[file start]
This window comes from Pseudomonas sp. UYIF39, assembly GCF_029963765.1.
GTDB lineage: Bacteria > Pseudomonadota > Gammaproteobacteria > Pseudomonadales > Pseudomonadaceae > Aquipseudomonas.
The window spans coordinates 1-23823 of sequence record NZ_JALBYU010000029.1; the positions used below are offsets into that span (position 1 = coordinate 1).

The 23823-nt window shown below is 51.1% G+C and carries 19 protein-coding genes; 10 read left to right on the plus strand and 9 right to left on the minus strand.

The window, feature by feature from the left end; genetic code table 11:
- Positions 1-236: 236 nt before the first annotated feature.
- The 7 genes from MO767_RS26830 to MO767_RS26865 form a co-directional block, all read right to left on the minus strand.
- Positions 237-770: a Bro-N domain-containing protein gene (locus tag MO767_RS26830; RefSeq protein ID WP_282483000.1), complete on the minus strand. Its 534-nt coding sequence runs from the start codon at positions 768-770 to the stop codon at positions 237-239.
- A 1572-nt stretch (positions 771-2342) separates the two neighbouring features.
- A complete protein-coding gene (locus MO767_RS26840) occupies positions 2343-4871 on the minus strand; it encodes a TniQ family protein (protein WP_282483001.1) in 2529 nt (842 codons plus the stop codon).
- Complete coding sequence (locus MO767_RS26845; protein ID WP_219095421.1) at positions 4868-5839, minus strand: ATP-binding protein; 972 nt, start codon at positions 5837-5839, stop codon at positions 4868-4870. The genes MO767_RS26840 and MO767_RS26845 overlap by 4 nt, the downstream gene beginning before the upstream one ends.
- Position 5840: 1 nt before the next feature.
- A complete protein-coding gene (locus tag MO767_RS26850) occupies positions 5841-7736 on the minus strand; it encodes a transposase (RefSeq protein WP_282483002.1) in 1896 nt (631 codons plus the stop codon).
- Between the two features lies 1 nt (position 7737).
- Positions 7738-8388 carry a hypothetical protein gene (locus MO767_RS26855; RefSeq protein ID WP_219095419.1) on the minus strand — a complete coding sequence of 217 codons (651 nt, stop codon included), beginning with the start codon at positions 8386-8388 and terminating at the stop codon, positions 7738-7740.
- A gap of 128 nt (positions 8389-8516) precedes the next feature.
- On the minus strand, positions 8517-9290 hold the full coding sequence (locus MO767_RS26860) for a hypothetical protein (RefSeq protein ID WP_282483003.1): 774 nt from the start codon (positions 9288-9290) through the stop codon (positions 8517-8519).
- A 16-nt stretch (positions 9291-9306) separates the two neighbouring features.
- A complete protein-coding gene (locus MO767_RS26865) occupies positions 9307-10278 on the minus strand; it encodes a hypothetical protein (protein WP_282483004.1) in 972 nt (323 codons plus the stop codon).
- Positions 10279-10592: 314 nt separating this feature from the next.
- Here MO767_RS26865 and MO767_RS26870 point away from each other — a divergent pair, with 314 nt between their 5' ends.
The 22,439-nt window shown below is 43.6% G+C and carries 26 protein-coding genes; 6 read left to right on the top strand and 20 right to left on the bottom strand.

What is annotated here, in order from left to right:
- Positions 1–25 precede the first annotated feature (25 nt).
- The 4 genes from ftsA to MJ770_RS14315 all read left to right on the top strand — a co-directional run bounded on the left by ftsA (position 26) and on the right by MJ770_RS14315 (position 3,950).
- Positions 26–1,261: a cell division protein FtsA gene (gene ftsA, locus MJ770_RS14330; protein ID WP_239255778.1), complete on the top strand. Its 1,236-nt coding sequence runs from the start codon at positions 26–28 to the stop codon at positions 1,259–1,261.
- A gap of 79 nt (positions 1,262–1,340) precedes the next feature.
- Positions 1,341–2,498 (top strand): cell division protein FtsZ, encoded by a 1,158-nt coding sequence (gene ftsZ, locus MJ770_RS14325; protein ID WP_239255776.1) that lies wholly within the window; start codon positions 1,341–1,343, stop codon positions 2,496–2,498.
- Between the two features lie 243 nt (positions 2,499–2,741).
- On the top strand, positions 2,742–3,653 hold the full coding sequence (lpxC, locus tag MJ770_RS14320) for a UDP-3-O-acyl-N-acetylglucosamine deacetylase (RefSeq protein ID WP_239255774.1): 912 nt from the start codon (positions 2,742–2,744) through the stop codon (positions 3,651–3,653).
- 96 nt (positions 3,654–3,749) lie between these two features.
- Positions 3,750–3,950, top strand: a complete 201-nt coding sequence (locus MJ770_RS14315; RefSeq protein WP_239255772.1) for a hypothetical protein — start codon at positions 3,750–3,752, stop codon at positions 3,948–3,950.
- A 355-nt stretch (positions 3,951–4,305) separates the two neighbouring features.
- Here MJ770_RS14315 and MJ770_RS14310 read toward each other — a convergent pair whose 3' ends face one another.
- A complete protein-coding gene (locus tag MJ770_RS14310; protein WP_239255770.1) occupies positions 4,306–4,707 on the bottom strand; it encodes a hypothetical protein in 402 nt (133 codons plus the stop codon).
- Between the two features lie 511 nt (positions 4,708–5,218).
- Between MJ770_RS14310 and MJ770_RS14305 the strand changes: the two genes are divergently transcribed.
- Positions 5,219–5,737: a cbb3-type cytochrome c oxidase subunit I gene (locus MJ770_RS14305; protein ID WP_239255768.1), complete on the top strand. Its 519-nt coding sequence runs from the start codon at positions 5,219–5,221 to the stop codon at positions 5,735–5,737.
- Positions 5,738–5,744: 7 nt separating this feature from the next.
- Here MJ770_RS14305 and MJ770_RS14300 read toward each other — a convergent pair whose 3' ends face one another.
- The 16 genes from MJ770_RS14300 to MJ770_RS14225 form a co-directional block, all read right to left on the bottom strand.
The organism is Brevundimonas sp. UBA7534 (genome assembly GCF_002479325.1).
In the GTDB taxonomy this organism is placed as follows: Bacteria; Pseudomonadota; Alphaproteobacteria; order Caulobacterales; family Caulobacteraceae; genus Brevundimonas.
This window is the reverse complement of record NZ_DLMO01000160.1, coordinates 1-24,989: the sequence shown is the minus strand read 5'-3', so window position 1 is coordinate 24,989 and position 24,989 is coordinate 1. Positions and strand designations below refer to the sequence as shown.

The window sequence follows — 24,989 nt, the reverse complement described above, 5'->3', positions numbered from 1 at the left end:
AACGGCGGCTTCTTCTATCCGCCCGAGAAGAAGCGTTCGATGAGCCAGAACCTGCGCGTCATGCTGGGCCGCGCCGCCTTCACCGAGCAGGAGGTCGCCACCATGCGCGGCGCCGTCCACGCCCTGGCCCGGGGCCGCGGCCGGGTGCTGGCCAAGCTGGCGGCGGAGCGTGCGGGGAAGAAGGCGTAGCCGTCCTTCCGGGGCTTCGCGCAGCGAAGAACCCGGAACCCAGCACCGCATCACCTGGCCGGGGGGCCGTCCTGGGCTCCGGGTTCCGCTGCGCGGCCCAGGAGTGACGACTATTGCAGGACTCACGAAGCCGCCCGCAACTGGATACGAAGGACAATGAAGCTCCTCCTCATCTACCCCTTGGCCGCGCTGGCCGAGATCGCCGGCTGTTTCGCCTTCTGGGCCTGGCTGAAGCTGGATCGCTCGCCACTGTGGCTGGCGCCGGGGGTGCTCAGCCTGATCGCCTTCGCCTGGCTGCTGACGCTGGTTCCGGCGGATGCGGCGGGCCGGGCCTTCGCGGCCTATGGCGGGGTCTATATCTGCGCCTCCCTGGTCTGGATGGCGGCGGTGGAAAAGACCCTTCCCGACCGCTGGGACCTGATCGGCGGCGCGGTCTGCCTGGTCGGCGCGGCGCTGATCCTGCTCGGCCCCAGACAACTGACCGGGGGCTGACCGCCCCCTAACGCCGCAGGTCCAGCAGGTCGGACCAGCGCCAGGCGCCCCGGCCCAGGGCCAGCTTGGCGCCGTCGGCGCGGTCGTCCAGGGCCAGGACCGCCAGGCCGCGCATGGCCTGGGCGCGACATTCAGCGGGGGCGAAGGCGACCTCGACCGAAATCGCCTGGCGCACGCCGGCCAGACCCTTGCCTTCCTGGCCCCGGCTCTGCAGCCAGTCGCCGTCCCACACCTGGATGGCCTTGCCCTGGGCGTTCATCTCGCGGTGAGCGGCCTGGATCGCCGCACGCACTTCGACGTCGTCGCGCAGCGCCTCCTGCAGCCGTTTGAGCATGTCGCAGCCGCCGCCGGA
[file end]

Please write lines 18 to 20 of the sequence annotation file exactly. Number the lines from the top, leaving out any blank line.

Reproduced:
- A 16-nt stretch (positions 9291-9306) separates the two neighbouring features.
- A complete protein-coding gene (locus MO767_RS26865) occupies positions 9307-10278 on the minus strand; it encodes a hypothetical protein (protein WP_282483004.1) in 972 nt (323 codons plus the stop codon).
- Positions 10279-10592: 314 nt separating this feature from the next.